analysis would be welcomed on this board.

      • 2 Replies to ftex
      • I think your comments on float are appropriate.
        There are people, including myself, who add back the
        float when valuing BRK. Buffett does so also. However,
        to simply say "float is the same as equity" is to
        make a mistake. For instance, if the combined ratio of
        an insurance company is above 100, then the float is
        being acquired in the presence of an underwiting loss.
        Meaning that there is a cost to the acquisition of the
        float and therefore the float is not like equity at
        all. The insurance business of BRK generates a
        combined ratio of less than 100 and therefore does not
        burden the acquisition of the float with a cost. But
        even that is simplified. I may be more than willing to
        acquire float while running a combined ratio of 105 if
        the underlying liability need not be paid for 10
        years. I may not be willing at all to acquire float
        while running a combined ratio of 101 if the underlying
        liability need be paid a month from next Tuesday. So in
        your example, to determine if the $15 billion is a
        good or poor price, one would need to factor in the
        life of the float and the combined ratio incurred to
        replinish the $20 billion of float.

        It is a small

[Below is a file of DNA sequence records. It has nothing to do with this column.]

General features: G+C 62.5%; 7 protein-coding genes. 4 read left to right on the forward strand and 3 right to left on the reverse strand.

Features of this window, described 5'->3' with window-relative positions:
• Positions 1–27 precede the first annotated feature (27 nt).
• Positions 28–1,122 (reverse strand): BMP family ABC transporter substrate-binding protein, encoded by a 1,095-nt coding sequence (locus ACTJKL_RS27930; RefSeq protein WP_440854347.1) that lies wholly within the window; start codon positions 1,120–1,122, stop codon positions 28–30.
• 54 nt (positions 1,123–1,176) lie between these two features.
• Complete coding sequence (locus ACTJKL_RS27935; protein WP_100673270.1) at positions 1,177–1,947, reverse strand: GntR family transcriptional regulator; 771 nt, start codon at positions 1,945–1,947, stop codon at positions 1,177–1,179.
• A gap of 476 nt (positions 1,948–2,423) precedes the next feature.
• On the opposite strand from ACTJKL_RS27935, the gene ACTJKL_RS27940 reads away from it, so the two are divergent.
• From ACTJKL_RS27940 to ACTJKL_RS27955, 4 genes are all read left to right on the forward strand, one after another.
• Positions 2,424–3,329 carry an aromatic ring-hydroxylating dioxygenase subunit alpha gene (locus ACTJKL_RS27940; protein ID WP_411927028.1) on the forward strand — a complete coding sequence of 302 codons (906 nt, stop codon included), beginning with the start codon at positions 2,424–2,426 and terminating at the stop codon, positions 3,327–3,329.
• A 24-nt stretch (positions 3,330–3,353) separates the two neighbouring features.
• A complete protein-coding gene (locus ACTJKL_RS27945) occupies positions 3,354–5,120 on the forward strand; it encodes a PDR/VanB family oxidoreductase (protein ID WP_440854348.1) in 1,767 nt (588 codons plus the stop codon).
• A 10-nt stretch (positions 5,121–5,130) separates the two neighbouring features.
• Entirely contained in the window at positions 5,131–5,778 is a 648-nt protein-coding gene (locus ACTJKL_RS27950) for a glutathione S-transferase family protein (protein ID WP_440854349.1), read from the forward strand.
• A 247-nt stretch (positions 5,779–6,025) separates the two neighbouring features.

part of the insurance business of Berkshire, but
        Buffett buys float all the time. Go to the middle of the
        third paragraph on page 43 of the annual report to the
        sentence that starts with "Other property and casualty
        reinsurance contracts..." and read through all of the fourth
        paragraph. He sells insurance ( buys float ) at underwriting
        losses while computing the time value of money for the
        float. If he could give some examples of how they price
        those contracts, I think we would get a real education
        in the value of float.

      • An insurance company's "float" is the premiums
        from its policyholders that it invests in stocks and
        bonds for its own profit. Buffett's insurance companies
        are very selective when it comes to providing
        coverage and, consequently, Buffett is free to invest the
        money he hardly ever has to pay out. Gen Re's portfolio
        of investments, its float, is $24 billion, but
        Buffett's only paying $20-22 billion for it, and he knows
        he can basically spend that money any way he wishes
        without ever having to pay much of it out in claims. This
        is the reason he was more willing to use BRK stock
        to buy Gen Re and not cash. He reasoned he was
        getting $24 billion in intrinsic value, which he can
        immediately turn around and use to buy more American Express
        and other companies, but paying out only $20-22
        billion of intrinsic value in the form of BRK stock.

 
BRK-A
213,850.00-640.00(-0.30%)11:45 AMEDT